Drug-grapefruit interactions

Grapefruit juice is regarded as a healthy start to the day and often part of the breakfast menu. However it is less well known that it can sometimes be responsible for potentially fatal drug interactions. Munir Pirmohamed, writing in the British Medical journal highlighted this Drug-Grapefruit potential interaction (BMJ 346:1-42). It is estimated that the metabolism/absorption of over 80 drugs can be adversely affected by constituents of grapefruit juice. Seemingly, there are two main mechanisms for these unwanted interactions.
Firstly, grapefruit contains furanocoumarins which cause irreversible inhibitions of an important enzyme system in the body. CYP3A4 is one of the very important cytochrome P450 enzymes. This enzyme is found in the small intestine and is involved in the metabolism of around 50 % of drugs. As a consequence a wide variety of drugs can be affected with potential serious consequences. Various case reports are quoted of patients suffering serious consequences including impaired metabolism of the heart drug, amiodarone after grapefruit ingestion and consequent disturbance in the heart rhythym. Another patient is described as developing a serious problem with his muscles (rhabdomyolysis) after co-ingestion of grapefruit juice and a cholesterol lowering drug (atorvostatin).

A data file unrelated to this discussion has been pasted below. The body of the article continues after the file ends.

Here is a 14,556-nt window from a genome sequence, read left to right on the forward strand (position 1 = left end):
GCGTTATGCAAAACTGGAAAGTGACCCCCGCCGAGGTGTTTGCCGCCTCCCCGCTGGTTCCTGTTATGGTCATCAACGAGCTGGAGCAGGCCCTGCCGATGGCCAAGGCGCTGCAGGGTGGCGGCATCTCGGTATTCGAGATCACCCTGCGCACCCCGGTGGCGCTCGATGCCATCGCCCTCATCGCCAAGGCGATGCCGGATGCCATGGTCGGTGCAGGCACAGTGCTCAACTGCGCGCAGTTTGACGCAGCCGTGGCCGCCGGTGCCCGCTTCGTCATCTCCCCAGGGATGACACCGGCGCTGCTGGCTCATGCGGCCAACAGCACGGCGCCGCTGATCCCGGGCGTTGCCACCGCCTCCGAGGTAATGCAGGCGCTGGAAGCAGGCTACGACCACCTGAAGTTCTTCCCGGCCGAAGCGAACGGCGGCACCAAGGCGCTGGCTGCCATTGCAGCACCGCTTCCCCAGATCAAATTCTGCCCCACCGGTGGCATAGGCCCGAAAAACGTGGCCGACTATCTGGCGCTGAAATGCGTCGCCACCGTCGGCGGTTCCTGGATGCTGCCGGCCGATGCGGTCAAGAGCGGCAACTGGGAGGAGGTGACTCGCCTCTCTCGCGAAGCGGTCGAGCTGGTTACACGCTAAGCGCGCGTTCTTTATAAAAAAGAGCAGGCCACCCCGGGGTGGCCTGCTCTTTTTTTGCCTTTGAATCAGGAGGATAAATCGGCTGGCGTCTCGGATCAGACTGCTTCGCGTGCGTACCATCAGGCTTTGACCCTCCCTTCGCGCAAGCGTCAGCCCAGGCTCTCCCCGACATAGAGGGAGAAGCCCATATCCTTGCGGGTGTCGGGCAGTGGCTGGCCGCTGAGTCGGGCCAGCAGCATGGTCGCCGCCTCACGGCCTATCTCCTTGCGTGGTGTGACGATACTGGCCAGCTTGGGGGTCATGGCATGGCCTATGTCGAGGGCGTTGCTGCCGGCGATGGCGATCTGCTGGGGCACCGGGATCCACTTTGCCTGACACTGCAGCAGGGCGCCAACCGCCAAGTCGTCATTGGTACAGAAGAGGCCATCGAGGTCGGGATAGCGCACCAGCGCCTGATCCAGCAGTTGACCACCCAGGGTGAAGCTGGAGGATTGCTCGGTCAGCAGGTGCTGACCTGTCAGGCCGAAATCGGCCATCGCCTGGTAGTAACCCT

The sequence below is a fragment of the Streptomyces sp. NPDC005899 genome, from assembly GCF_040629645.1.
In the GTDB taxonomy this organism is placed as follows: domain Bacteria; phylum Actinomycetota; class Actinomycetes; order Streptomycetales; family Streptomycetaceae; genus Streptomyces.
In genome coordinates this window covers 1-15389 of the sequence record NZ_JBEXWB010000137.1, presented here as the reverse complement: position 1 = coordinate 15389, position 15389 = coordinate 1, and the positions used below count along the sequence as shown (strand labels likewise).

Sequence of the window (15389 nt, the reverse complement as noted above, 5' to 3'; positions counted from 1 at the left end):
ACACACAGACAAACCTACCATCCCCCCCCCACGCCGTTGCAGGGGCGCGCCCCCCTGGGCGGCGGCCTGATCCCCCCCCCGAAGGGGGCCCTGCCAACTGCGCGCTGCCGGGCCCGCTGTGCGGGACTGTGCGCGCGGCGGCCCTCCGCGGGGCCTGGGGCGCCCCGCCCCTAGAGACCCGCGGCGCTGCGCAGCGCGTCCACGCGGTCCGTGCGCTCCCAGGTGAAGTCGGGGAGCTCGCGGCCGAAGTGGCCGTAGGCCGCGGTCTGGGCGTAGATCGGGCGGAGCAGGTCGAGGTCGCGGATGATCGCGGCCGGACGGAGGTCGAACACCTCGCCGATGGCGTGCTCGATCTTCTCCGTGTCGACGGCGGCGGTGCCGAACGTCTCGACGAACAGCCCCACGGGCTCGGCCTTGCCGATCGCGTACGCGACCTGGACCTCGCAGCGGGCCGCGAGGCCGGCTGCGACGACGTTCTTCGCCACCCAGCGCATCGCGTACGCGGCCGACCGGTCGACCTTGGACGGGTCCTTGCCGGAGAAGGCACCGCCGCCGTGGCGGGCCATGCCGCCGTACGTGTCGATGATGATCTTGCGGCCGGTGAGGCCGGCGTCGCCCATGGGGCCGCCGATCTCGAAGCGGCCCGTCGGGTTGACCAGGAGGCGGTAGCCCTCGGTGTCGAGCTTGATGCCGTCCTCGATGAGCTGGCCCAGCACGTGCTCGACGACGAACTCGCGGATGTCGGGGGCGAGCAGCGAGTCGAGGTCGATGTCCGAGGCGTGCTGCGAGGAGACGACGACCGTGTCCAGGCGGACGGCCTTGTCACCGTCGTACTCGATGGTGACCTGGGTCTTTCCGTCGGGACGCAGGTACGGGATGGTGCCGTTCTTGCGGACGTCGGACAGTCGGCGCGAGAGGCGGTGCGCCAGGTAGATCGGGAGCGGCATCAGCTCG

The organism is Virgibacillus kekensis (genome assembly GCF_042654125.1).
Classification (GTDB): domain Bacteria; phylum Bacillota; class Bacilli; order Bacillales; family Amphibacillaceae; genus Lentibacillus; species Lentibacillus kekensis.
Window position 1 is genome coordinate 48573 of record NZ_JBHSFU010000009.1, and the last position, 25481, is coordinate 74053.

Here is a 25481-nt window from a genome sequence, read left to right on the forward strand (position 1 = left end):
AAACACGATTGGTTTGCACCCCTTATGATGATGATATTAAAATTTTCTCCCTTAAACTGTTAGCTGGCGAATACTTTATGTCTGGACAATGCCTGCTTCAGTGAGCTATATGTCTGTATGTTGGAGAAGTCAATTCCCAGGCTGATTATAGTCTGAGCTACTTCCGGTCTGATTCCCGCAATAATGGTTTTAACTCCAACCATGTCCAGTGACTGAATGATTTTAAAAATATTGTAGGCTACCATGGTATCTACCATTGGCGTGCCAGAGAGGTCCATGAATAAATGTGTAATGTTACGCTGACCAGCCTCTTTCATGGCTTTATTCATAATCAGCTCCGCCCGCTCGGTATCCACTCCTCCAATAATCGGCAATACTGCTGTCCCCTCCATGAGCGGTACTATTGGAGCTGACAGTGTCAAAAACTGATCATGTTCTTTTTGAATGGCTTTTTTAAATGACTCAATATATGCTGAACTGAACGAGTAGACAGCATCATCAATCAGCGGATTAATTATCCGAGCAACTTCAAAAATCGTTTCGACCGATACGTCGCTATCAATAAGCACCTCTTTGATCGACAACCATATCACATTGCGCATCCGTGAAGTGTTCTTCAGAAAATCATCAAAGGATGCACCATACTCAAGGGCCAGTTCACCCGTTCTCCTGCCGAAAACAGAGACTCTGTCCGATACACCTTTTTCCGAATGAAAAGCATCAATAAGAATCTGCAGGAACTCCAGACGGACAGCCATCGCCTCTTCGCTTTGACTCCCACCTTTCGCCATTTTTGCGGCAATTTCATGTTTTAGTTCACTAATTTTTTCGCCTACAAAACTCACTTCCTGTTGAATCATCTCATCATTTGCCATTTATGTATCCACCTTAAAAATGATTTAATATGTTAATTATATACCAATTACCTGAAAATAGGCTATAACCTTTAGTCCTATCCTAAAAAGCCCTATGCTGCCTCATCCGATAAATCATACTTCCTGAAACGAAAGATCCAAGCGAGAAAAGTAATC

Grapefruit juice can also effect transporter proteins (OATP) in the gut. The overall effect of inhibition of these transporter proteins is to make drug less effective with reduced levels in the systemic circulation and in the tissues.

Common drugs that are affected by furanocoumarins include; warfarin, calcium channel blockers (verapamil, amlodipine & nifedipine), anticonvulsants (carbamazepine) and immunosupressants (tacrolimus and ciclosporin) and lipid lowering drugs such as atorvostatin.

Viewpoint
Potentially very important drug/diet interaction illustrating the importance of being aware of this potential problem. I have certainly seen patients, taking warfarin, presenting with bleeding secondary to a high INR, where there has been no obvious explanation for the sudden change in the INR level other than grapefruit juice ! However important to be aware of drug-drug interactions as these are probably more common. Whenever prescribed any new drug alway be aware of the possibility of a drug interaction. For example acid inhibibiting drugs such as proton pump inhibitors will effect warfarin metabolism and effect the INR level. CMH

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